Wednesday – Week 1

What do you have?

When we meet up with Jesus and the disciples in the passage that follows, the disciples
have just returned from having been sent out to all the surrounding villages basically to
carry out the same work that they have been watching Jesus perform.

• Here they are called “apostles,” which means “those who are sent.”
• They are obviously exhausted from their work and their journeying, and they are
looking forward to some time alone with Jesus, to rest and recuperate.

The apostles gathered around Jesus, and told him all that they had done and taught. He
said to them, “Come away to a deserted place all by yourselves and rest a while.” For
many were coming and going, and they had no leisure even to eat.

And they went away in the boat to a deserted place by themselves. Now many saw them
going and recognized them, and they hurried there on foot from all the towns and arrived  ahead of them. As he went ashore, he saw a great crowd; and he had compassion for them,  because they were like sheep without a shepherd; and he began to teach them many things.

When it grew late, his disciples came to him and said, “This is a deserted place, and the
hour is now very late; send them away so that they may go into the surrounding country
and villages and buy something for themselves to eat.” But he answered them, “You give
them something to eat.” They said to him, “Are we to go and buy two hundred denarii
worth of bread, and give it to them to eat?” And he said to them, “How many loaves have
you? Go and see.” When they had found out, they said, “Five, and two fish.”

Then he ordered them to get all the people to sit down in groups on the green grass. So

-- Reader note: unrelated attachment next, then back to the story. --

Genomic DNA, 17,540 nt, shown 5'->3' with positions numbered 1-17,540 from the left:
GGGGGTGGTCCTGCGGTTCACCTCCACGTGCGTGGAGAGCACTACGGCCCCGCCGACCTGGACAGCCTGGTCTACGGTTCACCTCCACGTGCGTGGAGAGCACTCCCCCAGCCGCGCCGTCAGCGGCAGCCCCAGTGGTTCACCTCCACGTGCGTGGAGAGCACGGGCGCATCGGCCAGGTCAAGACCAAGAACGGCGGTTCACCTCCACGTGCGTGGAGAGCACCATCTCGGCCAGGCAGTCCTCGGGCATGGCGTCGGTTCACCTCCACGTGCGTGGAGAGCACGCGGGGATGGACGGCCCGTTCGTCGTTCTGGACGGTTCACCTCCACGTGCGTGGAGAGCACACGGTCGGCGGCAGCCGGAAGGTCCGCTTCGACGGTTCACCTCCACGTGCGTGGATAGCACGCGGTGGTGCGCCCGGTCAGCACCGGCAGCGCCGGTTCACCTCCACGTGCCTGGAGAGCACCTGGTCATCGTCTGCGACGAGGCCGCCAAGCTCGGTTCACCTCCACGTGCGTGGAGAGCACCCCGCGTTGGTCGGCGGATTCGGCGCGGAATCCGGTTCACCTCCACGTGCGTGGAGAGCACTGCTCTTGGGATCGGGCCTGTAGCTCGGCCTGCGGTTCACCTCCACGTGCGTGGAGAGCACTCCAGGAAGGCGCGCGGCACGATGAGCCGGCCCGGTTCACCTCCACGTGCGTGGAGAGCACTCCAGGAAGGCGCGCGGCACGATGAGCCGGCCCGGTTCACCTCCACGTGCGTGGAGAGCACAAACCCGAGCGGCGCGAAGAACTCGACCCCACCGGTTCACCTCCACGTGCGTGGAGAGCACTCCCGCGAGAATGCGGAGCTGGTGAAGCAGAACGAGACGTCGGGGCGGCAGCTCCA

they sat down in groups of hundreds and of fifties. Taking the five loaves and the two fish,  he looked up to heaven, and blessed and broke the loaves, and gave them to his disciples to  set before the people; and he divided the two fish among them all. And all ate and were  filled; and they took up twelve baskets full of broken pieces and of the fish. Those who had  eaten the loaves numbered five thousand men
(Mark 6:30-44).

The disciples do not get the experience that they were wishing for, but who would trade
what they wanted (rest) for what they got (the miraculous feeding)? An important
turning point in the story occurs in the third paragraph above.
• The disciples draw Jesus’ attention to the fact that it is growing late and the people are
probably hungry: “send them away so that they may go into the surrounding country
and villages and buy something for themselves to eat.”
• The disciples seem to see a great divide between themselves (Jesus’ faithful inner
circle) and the crowd (outsiders) for whom Jesus has had compassion.
• In their view, it’s time for the outsiders to go away, so that the insiders can have some
quiet conversation over a nice dinner.

But Jesus reorients their thinking: You feed them. What have you got? The disciples are
probably certain that when they tell Jesus how little there is, he’ll back off and send the
crowd away after all. But he doesn’t.
• In the midst of the disciples’ worrying that there isn’t enough time, isn’t enough food,
isn’t enough energy, isn’t enough Jesus – Jesus takes what little they have, blesses it
and shares it among all.
• Jesus alone does not make the miracle occur. It is the disciples’ offering of what they
have, together with Jesus’ prayer and blessing, that ensures that all are fed.
• And there isn’t merely enough. There are twelve baskets of leftovers.

Questions for Reflection
• One of the issues in discipleship is the sense that we are somehow not sufficient to the
task. We don’t have the necessary gifts, or the necessary time, or the necessary energy
to be a follower of Jesus. But today, Jesus simply asks us, “What do you have?” What
aspects of yourself have you usually offered in your discipleship? Are there different
skills or energies that Christ might be calling forth from you now? Are there aspects of
yourself that you have not wanted to offer in discipleship?
• A secondary miracle in the story is that the language of “us” and “them” is broken
down by the miracle of abundant provision. Is there any way in which you feel your
own sense of “us” and “them” beginning to dissolve by virtue of Christ’s generosity
to you?

Generous God, all that I have is a gift from you, and it is enough. Help me to rest in the
sufficiency of this moment, in the warmth of your presence with me, in the graciousness
of this path of discipleship that you have set me upon. And then inspire me with
renewed energy to offer all that I am and all that I have for your reconciling mission. In
Jesus’ name I pray. Amen.


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